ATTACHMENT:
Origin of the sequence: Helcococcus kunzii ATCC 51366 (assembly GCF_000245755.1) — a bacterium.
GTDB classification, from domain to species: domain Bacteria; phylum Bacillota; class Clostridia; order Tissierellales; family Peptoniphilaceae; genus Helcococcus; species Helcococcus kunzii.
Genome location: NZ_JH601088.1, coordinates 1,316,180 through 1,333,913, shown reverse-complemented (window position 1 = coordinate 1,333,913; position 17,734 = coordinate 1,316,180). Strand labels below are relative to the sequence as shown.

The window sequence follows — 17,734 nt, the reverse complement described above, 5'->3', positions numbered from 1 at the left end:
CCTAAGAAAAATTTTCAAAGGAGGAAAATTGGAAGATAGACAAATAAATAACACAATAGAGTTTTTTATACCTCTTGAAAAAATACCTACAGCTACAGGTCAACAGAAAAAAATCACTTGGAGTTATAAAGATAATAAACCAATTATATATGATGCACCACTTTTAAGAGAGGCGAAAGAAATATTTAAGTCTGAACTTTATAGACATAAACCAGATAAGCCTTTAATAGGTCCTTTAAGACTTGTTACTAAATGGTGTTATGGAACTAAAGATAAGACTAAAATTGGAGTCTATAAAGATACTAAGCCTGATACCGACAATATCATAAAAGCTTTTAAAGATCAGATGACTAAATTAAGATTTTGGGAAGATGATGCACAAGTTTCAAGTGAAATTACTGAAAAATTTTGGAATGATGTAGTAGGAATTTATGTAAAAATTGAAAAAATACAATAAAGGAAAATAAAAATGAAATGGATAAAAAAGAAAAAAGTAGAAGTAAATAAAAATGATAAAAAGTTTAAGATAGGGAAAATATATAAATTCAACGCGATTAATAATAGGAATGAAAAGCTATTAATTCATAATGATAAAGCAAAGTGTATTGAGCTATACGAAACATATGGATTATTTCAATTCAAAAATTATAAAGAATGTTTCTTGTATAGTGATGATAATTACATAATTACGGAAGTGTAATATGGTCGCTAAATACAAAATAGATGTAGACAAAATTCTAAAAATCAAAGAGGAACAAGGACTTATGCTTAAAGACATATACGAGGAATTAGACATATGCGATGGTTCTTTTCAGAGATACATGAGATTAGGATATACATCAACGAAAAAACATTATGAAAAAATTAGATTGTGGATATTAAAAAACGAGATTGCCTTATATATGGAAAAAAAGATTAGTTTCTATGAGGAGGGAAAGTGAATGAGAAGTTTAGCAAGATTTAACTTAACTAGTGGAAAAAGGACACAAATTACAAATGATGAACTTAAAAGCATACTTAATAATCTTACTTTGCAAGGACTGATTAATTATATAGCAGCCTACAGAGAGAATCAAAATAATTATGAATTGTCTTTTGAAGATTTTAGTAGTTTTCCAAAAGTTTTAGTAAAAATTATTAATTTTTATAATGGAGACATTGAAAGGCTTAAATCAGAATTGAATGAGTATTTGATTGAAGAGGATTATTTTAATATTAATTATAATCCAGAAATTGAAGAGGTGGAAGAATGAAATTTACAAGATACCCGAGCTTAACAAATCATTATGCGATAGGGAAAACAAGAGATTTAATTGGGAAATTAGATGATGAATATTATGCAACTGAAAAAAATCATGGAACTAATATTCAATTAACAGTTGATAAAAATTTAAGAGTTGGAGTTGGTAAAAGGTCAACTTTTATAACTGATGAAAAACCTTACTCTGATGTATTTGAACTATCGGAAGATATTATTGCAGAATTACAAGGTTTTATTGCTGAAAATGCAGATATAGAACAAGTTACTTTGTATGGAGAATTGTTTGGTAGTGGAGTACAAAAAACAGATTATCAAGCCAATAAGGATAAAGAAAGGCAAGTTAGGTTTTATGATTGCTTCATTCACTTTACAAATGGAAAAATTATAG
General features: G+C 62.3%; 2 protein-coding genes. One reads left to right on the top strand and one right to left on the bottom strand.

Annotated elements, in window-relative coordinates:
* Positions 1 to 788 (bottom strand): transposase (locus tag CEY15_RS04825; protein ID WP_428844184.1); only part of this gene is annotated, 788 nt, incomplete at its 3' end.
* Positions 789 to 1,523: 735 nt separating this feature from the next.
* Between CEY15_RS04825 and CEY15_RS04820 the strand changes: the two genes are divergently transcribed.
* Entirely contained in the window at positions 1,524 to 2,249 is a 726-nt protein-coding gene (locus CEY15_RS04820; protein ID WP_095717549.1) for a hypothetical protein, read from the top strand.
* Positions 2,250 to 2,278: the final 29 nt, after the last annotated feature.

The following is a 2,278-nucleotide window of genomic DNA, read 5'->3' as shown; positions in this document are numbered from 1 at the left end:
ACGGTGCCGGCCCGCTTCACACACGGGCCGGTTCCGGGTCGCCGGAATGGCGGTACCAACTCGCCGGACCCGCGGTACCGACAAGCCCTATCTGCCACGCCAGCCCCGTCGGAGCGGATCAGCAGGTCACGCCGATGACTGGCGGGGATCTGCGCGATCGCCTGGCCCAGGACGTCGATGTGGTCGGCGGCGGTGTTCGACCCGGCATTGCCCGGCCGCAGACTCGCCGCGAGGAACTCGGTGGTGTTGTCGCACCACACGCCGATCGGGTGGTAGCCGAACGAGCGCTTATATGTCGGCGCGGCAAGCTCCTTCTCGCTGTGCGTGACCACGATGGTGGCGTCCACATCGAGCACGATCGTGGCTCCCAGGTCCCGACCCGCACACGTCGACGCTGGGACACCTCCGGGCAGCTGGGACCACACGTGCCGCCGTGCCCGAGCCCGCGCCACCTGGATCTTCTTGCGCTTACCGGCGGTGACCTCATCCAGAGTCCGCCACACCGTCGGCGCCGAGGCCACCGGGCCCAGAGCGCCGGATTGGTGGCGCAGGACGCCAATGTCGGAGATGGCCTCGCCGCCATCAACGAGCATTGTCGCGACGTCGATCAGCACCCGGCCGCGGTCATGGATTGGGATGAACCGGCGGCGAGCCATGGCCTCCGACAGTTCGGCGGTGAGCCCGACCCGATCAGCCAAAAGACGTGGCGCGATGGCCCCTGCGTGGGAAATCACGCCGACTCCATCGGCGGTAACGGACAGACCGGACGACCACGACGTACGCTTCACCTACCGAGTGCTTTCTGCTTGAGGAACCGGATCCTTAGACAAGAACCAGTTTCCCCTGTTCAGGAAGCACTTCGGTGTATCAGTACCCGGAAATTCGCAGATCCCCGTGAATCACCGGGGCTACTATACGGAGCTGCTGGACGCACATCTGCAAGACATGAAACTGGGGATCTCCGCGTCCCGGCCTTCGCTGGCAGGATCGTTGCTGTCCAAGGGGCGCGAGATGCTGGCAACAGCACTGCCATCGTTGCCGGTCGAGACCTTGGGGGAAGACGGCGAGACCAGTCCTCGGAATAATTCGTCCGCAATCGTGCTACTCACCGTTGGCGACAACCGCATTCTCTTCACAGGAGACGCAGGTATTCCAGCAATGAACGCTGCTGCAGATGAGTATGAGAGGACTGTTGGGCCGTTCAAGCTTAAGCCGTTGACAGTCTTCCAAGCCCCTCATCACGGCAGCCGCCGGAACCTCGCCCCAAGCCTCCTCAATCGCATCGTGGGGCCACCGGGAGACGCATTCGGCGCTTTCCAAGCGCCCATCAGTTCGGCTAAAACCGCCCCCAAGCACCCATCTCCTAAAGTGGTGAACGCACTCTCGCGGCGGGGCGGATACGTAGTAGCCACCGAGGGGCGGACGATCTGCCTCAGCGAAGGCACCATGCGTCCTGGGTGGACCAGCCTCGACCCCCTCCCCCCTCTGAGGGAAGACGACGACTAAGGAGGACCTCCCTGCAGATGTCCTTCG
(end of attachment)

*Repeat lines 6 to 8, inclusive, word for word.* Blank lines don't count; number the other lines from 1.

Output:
General features: G+C 62.3%; 2 protein-coding genes. One reads left to right on the top strand and one right to left on the bottom strand.

Annotated elements, in window-relative coordinates:
* Positions 1 to 788 (bottom strand): transposase (locus tag CEY15_RS04825; protein ID WP_428844184.1); only part of this gene is annotated, 788 nt, incomplete at its 3' end.